‘Haseen Dillruba’ Movie Review


For any cinephile, ‘Pulp Fiction’ is not a new name. Instead, ‘Pulp Fiction’ is a film that revolutionized filmmaking through its non-linear storytelling and became a cult film. But, not many people know that ‘Pulp Fiction’ also has a different meaning. It denotes rapid-paced, exciting, and compelling stories printed on cheaply printed magazines (made of pulp). I say this because that is precisely what I thought of the new Netflix film ‘Haseen Dillruba.’

Directed by Vinil Mathew, Haseen Dillruba is a genre-subversive Hindi feature film that begins as a series of flashbacks through an unreliable narrator Rani (Taapsee Pannu), as the main suspect, who is being interrogated for the death of her husband Rishu (Vikrant Massey). Rishu is a straightforward and easy-going man from a small-town Jwalapur who gets married to an ambitious Rani through an arranged marriage. Soon, Rani realizes that this might not be an ideal match as Rishu is too simple for her. This is also because Rani has a romantic idea of a partner thanks to her devout following of Dinesh Pandit, an author known to write a series of a profoundly philosophical murder mysteries. When Rishu’s (hulk-looking) cousin Neel (Harshvardhan Rane) enters the screen, we see an extra-marital affair between Rani and Neel. However, things go south when Rani confesses about the affair to Rishu. Six months later, an explosion occurs at Rishu’s residence, killing him. As the movie progresses, we see different dynamics between the three characters ending in a suspenseful climax.

While Haseen Dillruba is set to be a ‘pulp fictional’ story just like that of Dinesh Pandit’s novels that are known for a page-turner tale, I wasn’t hooked on to the film for a longer period of time due to its mediocre screenplay and direction. There are countless scenes for which I had to rack my brain to find the rationale for it. For example, there is a scene in which Neel happens to ride a bike next to Rishu’s car with the sole purpose to cause an action sequence even though it is clearly stated he lives in a different state. Another such strange occurrence is when Rani begins to cook a non-vegetarian dish for Neel seconds after she is struggling to make a cup of tea. Such half-baked sequences are paralyzed further by questionable direction. A few such examples are when Rani’s character has burnt her arm, she clutches the burnt portion of the arm tightly. Common sense tells us that no one would squeeze the burnt area as it’ll be too sensitive and painful to touch. In other scenes, as a part of the interrogation, Taapsee is beaten by the cops on her left leg. We see her limping as she comes out of the police station. Yet, as she reaches her house, we don’t see her limping anymore, and what’s more, she sleeps on the left side without any physical aches or pain. There are plenty of such incongruous layers of the movie that left me baffled, including the climax (I don’t want to give out the ending, but if you have seen the end and think it’s justified, hit me up, and we’ll discuss it over coffee).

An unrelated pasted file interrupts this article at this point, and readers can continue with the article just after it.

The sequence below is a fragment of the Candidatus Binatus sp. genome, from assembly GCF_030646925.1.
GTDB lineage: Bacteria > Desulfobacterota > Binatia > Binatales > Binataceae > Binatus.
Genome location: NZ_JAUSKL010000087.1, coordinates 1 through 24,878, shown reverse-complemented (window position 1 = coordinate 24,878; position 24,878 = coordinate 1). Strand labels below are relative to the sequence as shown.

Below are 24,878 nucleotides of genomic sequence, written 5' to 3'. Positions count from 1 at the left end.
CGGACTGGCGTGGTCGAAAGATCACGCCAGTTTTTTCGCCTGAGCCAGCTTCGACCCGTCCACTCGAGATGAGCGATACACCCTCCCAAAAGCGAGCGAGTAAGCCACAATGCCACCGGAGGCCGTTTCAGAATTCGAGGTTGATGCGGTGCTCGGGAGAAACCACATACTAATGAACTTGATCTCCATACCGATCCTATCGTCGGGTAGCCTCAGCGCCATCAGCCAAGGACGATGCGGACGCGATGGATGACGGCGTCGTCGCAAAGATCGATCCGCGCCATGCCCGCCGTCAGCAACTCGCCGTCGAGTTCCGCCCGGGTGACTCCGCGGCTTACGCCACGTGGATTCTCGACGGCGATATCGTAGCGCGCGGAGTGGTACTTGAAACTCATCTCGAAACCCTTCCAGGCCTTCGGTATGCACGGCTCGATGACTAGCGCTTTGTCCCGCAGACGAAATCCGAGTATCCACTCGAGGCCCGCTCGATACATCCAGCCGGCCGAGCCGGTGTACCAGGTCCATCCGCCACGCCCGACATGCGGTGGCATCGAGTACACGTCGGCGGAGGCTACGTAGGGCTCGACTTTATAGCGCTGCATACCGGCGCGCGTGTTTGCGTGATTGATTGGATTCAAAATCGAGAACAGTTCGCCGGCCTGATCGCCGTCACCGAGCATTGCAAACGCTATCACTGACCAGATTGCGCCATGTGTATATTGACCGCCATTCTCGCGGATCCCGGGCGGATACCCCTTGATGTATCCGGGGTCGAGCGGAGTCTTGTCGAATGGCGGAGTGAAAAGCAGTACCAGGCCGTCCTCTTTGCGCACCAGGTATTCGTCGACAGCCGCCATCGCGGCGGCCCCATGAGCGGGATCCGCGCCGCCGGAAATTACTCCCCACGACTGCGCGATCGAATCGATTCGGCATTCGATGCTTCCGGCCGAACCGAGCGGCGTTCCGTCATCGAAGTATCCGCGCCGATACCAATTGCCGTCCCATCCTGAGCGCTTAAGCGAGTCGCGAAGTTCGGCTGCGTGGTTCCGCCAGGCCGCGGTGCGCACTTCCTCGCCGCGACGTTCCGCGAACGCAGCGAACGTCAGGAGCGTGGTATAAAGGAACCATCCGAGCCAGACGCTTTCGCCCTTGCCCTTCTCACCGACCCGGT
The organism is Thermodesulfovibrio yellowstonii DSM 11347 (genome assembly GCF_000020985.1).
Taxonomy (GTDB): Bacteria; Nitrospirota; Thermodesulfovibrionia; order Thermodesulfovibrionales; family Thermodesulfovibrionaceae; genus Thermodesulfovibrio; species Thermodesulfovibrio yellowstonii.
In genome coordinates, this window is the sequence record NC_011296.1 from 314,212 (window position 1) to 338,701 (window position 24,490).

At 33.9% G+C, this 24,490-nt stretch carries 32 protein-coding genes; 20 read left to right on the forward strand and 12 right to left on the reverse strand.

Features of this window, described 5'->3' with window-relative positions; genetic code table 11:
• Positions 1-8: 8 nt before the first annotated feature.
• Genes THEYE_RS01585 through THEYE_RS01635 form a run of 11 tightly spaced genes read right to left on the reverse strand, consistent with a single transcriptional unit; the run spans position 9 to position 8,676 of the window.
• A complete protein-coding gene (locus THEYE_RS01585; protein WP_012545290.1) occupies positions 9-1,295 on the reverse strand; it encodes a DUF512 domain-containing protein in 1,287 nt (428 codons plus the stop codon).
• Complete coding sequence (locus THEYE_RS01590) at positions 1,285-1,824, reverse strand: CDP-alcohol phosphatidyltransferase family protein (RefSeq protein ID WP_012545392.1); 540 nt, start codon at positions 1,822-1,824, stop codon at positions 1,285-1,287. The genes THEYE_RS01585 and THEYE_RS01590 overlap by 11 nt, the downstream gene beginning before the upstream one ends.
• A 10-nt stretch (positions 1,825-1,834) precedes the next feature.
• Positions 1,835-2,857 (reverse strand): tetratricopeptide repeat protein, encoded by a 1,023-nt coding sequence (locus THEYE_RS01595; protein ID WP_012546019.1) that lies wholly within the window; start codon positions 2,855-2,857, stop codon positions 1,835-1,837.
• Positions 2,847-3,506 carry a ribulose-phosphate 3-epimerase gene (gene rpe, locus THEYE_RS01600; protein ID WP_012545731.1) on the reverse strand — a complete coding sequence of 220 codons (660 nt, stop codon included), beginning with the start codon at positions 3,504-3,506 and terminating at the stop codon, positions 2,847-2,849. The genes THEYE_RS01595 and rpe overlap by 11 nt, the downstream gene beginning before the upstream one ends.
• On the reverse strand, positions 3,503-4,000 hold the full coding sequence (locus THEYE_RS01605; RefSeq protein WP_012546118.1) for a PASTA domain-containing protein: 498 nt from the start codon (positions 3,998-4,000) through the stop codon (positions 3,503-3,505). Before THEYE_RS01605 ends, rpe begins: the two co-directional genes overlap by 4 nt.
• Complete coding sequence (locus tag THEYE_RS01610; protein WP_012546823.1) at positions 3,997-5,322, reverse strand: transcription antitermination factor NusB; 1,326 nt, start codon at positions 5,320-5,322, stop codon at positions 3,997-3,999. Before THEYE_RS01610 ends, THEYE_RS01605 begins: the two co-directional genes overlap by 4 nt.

These shortcomings in the film alienate the audience despite the other technicians and actors working so hard. If one could look beyond the flaws mentioned earlier, we would see the talented actors and technicians putting their hearts in the film despite the above-mentioned handicapping element.

Known for choosing character-driven roles, Taapsee Pannu chose a character that she hasn’t played before, and she has given a terrific performance as Rani. However, even though the film’s credit lists Pannu as the first name, I think Vikrant Massey stole the show for me. This is the first film in which we see Massey range as an actor, and it is fair to say Massey has proven as to the different character-shades he can play. Apart from the above two actors, I also want to mention the supporting cast who gave us a few memorable scenes in the movie. Daya Shankar Pandey as the cop and Yamini Das as Rishu’s mother. Both actors leave a lasting impression thanks to their timing and dialogue delivery.

Talking about the technicians, I also liked the film’s music composed by Amit Trivedi that complemented the storytelling, and Jayakrishna Gummadi’s cinematography as it added a level of authenticity to the film as it is shot in a small town.

In the tug-of-war between Netflix’s poorly curated Indian content and Pannu’s intelligent script selection, I am afraid that Haseen Dillruba belongs to the former, thereby deprecating Netflix’s stock in my eyes when it comes to Indian content.

Reviewed by Puneet Ruparel